“ Endowed by nature with a su- times, to her cost, did not take it, as perior mind, she had supplied the in her second marriage, to which her defects of her education by serious wise little nephew was not favourand select reading. Inspired with able. She who was " sincerely reenthusiasm for all that was great, even ligious" was in the habit of sprinkin the last years of her life, she con- ling the house with holy water on tinued dwell with interest on the the approach of a storm, to defend announcement of new discoveries, it from the thunder. Notwithstandthe progress of industry, and even ing this precaution, her boy was the embellishment of the city. As struck by lightning at the door of she was capable of the most sanguine her house, as the fairy, according to exaltation of temperament, the Re- his own showing, had predicted. volution hadinfluence enough to make They thought him dead, and his aunt her as ardent a republican as was was in despair ; but when, after consistent with her humane disposi- great exertions, he was restored to tion; and she was always able to consciousness, the young critic turned associate with her patriotism as a upon her with his quick-witted childFrench woman those religious senti- ish intelligence, “Well, then, what ments for which a feeling soul is was the use of your holy water ?” often more indebted to its own inhe- Altogether a pleasanter representarent nature than to early education.” tion of the strange, beautiful, amusIt was to this woman, who still ing friendship which often exists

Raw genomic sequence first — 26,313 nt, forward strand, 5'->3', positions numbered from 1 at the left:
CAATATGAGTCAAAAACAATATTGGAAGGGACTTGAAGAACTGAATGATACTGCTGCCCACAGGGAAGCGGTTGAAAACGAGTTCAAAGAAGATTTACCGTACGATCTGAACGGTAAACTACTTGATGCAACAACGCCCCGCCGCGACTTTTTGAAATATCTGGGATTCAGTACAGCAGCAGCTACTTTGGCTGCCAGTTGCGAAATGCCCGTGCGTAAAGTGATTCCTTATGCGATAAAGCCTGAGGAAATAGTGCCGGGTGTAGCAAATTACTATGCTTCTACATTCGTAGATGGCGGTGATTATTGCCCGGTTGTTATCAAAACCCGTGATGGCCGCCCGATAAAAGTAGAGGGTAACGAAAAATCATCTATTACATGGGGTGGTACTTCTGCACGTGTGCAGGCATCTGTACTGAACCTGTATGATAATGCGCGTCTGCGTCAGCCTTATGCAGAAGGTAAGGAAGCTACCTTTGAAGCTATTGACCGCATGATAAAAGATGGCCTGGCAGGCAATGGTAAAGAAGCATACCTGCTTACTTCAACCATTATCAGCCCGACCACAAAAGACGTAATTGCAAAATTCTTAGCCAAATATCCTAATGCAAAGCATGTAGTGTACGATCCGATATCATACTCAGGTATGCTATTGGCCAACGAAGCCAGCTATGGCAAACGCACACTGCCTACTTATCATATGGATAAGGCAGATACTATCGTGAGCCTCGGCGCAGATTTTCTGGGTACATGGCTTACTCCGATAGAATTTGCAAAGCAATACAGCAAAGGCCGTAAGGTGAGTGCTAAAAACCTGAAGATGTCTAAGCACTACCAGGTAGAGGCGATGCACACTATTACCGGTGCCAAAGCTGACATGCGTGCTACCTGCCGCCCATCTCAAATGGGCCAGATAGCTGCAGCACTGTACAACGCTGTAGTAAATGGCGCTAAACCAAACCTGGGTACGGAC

Let all young